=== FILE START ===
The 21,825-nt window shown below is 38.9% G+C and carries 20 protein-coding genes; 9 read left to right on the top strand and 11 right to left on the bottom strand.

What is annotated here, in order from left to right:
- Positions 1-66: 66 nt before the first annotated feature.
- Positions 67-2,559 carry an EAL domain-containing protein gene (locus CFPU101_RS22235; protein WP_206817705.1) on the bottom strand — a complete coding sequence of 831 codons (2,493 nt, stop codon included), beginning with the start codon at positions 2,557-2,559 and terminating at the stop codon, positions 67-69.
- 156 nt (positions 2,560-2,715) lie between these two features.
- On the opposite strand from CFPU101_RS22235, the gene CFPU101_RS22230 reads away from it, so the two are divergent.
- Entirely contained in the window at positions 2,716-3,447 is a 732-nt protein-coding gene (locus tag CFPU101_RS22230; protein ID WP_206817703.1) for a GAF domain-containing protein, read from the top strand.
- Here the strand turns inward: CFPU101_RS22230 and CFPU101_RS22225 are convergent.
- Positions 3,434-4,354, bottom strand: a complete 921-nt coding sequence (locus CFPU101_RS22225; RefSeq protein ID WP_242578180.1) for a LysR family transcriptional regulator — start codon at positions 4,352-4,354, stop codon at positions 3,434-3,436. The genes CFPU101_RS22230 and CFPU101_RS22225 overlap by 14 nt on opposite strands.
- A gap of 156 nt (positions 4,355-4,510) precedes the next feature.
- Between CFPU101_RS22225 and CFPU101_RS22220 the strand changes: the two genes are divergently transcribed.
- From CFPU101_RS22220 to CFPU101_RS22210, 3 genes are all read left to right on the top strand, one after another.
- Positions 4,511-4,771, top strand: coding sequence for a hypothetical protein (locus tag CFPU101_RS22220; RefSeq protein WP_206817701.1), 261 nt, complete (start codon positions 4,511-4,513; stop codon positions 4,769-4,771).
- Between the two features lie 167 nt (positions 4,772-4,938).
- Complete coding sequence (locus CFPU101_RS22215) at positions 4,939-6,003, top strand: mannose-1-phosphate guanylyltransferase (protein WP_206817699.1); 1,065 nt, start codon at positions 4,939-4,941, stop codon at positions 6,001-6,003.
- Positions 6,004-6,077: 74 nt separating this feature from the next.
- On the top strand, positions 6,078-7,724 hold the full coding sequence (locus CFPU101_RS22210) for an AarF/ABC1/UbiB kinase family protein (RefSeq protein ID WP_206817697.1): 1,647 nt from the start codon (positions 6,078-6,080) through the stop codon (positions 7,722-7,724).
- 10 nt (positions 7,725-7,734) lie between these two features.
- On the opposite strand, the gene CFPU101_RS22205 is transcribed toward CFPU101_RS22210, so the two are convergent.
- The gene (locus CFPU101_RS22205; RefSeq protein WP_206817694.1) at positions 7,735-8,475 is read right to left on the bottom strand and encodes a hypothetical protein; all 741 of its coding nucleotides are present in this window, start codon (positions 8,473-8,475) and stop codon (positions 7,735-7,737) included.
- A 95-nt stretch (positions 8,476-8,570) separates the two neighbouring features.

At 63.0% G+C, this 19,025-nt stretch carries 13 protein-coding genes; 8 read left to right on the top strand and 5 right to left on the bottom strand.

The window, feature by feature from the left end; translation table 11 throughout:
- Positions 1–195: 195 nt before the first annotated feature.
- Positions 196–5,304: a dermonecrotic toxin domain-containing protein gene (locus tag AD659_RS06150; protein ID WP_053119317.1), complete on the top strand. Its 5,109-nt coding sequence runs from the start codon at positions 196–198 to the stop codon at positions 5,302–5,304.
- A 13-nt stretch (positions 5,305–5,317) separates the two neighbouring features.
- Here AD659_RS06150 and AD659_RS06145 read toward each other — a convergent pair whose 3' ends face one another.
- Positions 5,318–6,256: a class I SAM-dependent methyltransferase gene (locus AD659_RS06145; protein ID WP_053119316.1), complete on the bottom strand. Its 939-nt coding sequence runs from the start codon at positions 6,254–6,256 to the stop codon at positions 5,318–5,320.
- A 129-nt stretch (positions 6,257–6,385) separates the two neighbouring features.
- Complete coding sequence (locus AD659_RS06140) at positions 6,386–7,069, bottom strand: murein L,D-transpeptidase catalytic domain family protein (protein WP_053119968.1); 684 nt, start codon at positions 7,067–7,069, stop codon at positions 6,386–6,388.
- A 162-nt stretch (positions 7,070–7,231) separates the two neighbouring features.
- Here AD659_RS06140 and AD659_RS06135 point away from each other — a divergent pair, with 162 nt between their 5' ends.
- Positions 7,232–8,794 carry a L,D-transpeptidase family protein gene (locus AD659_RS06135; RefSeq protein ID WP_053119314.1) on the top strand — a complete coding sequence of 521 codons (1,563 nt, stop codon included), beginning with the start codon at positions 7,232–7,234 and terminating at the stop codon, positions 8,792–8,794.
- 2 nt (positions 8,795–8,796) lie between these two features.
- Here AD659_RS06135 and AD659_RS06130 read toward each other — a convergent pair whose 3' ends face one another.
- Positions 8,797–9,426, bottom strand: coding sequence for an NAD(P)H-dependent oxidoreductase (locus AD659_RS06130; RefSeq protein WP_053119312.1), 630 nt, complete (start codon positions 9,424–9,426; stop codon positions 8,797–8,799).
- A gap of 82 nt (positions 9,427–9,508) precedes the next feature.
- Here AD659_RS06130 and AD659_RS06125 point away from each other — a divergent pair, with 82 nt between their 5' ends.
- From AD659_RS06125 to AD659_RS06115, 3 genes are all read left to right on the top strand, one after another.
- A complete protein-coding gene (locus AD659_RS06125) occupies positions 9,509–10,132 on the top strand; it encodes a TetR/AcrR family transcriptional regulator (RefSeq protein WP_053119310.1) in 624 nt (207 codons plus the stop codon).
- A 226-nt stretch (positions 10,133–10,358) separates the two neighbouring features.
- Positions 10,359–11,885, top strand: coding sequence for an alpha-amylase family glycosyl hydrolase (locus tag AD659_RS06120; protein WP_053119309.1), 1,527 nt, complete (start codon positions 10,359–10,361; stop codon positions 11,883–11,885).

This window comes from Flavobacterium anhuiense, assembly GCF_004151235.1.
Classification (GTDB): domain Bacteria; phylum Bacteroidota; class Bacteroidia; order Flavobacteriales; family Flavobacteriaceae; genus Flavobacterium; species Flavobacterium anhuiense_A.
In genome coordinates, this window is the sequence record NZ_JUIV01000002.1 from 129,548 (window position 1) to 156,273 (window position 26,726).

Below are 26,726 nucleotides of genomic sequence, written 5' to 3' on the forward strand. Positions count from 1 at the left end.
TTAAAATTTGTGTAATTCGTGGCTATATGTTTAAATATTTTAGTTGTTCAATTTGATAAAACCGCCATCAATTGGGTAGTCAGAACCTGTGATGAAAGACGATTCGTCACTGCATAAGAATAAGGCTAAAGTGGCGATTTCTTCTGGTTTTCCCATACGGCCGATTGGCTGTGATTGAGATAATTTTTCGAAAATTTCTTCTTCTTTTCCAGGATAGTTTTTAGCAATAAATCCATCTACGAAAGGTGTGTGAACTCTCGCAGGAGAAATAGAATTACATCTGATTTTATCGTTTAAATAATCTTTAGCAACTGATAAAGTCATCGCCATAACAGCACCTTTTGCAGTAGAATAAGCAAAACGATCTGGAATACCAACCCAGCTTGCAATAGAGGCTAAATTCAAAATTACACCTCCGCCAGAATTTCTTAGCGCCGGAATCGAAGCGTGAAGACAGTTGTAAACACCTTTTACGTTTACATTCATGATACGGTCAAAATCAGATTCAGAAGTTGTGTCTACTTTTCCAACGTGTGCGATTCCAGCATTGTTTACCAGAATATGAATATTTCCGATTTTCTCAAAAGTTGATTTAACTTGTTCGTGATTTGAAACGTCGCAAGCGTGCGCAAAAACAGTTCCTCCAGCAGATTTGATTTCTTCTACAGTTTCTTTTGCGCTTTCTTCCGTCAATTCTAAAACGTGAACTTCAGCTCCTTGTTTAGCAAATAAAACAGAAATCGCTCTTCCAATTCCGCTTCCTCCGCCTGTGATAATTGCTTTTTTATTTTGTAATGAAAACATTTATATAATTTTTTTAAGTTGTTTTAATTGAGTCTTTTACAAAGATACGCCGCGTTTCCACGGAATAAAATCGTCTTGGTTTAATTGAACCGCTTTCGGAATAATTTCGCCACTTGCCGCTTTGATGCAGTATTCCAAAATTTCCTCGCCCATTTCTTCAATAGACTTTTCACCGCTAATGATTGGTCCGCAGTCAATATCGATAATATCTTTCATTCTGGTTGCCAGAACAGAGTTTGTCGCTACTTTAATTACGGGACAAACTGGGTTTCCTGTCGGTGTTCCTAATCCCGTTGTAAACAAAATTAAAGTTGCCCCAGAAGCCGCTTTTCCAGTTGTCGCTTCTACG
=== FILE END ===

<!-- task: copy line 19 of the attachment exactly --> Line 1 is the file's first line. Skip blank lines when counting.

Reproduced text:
- On the opposite strand, the gene CFPU101_RS22205 is transcribed toward CFPU101_RS22210, so the two are convergent.